Similar results with elective post-EVAR open conversion and primary open juxtarenal aneurysm repair for type Ia endoleak


Elective open surgical conversion for type Ia endoleak after endovascular aneurysm repair (EVAR) is not associated with increased morbidity or mortality compared with open juxtarenal aneurysm repair in appropriately selected patients, according to a study published in the Journal of Vascular Surgery. Open surgical conversion patients required longer procedure times and received more plasma transfusions.

In the paper, the authors, led by Salvatore T Scali, Division of Vascular Surgery and Endovascular Therapy, University of Florida, Gainesville, USA, write that type Ia endoleak after EVAR can be a challenging complication to manage, and due to concerns regarding morbidity and mortality of open surgical conversion, reports of complex endoluminal salvage techniques are increasing.

“Despite development of these endovascular remedial strategies, many patients ultimately require open surgical conversion. The purpose of this analysis was to assess the outcomes of elective open surgical conversion for type Ia endoleak and compare them with elective primary open juxtarenal aneurysm repair to determine if these concerns are warranted,” they say.

From 2000 to 2012, 54 patients underwent EVAR and open surgical conversion at median time of 27 months (interquartile range, 9–55 months). Indications included endograft thrombosis in 2 (4%), intraoperative EVAR failure in 3 (6%), rupture in 5 (9%), graft infection in 6 (11%), and type Ia endoleak in 25 (all: 38 [70%]).

“Because many open surgical conversions are performed for emergency indications without endovascular options, we chose elective type Ia endoleak patients as our study group. These 25 patients were compared with an elective open juxtarenal aneurysm repair cohort matched by anatomy and comorbidities,” Scali et al write.

The primary endpoint was 30-day and one-year mortality. Secondary endpoints included early complications, cross-clamp time, procedure time, blood loss, and length of stay.

Demographic and comorbidity data in the open surgical conversion and open juxtarenal aneurysm repair groups did not differ, with the exception that open juxtarenal aneurysm repair patients presented with smaller aneurysm diameter and a higher rate of chronic obstructive pulmonary disease (p=0.03).

Open surgical conversion patients more frequently underwent a nontube graft repair (open surgical conversion, n=20 [80%] vs. open juxtarenal aneurysm repair, n=6 [24%]; p=0.0002), required longer procedure times (p=0.03), and received more plasma transfusions (p=0.03). The 30-day mortality was 4% in both groups, and a similar rate of major complications occurred (open surgical conversion, n=9 [36%] vs open juxtarenal aneurysm repair, n=8 [32%]; p=1). One-year survival was 83% in open surgical conversion and 91% in open juxtarenal aneurysm repair (p=0.65).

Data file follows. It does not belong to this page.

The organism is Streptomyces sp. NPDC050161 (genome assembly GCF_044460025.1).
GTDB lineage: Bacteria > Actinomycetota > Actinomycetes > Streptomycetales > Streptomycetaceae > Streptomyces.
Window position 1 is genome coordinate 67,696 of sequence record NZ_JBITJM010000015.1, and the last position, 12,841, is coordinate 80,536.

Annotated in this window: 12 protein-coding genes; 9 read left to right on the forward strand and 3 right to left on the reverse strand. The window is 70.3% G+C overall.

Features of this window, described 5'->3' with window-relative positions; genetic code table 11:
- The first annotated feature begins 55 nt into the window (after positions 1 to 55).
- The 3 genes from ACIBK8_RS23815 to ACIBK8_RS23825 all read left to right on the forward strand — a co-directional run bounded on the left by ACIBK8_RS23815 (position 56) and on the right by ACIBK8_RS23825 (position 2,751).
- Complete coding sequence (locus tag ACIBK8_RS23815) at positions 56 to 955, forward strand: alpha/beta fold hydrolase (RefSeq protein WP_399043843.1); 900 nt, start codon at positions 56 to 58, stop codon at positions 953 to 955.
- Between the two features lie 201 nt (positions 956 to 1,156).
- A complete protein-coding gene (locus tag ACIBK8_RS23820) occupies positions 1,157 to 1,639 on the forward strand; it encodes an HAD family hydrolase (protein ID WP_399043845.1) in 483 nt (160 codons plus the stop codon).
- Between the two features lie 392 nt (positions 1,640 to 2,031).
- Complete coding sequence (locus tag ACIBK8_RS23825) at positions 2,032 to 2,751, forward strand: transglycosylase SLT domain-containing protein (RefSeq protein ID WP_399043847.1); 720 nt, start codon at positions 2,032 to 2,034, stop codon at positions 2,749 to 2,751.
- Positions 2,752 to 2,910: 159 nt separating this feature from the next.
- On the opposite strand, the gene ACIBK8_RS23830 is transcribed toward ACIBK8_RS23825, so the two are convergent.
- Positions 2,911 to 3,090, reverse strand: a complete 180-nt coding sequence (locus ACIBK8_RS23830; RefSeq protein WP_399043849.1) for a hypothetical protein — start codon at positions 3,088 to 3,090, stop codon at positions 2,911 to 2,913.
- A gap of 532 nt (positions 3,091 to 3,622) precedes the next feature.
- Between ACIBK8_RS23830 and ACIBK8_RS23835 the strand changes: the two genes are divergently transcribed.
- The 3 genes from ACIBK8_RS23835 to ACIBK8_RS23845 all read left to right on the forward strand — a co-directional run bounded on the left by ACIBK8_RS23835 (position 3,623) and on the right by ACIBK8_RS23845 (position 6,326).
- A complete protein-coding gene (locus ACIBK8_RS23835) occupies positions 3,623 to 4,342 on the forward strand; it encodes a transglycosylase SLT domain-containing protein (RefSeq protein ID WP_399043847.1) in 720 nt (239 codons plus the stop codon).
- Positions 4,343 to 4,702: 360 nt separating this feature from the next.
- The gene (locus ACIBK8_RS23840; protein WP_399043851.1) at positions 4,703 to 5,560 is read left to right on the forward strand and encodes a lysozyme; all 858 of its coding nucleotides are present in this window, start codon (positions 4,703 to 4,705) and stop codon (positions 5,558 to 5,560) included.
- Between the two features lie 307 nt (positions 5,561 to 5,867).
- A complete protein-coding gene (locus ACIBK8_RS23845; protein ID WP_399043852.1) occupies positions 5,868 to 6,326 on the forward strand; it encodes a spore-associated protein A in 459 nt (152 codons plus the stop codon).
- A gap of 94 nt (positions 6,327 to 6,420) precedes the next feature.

In their conclusion, the investigators say that despite many advances in EVAR technology, the need for open surgical conversion persists and will likely become more common as older-generation devices fail or providers attempt EVAR in more anatomically complex patients.

“Elective open surgical conversion for type Ia endoleak can be technically challenging but is not associated with increased morbidity or mortality compared with open juxtarenal aneurysm repair in appropriately selected patients. These results should be considered before pursuing complex endovascular remediation of EVAR failures,” they conclude.

Speaking to Vascular News, Scali said that this manuscript brings attention to the clinical decision making that surrounds management of type Ia endoleak after EVAR. He commented: “As the dwell time for older generation grafts increase and providers push the envelope of conventional EVAR, we may see a steady increase in the rate of EVAR conversion. Currently, there are many different off-label endovascular techniques that are used to manage type Ia endoleak and often, patients undergo multiple remedial salvage procedures that may or may not be successful. This increases resource utilisation, cost, extends time that the patient has an unrepaired aneurysm and may complicate subsequent open conversion. It is clear that open conversion is technically more complex than native juxtarenal aneurysm repair; however, this preliminary analysis would support more timely conversion in appropriately selected patients since comparable results can be achieved.”

Scali explained that his group is currently analysing the Vascular Quality Initiative (VQI) database using Medicare claims data to understand the long-term outcomes of open aneurysm repair and EVAR.

“These efforts will provide insight about the rates of aortic-related reintervention and mortality after EVAR, as well as provide greater statistical power to better understand the risk of conversion. What is most needed is to understand the modes of failure and selection bias that leads to open conversion with specific focus on graft-specific, aortic morphologic and patient level factors. Insight about these questions will hopefully come from iterative analyses of the VQI database and industry-sponsored registries,” he said.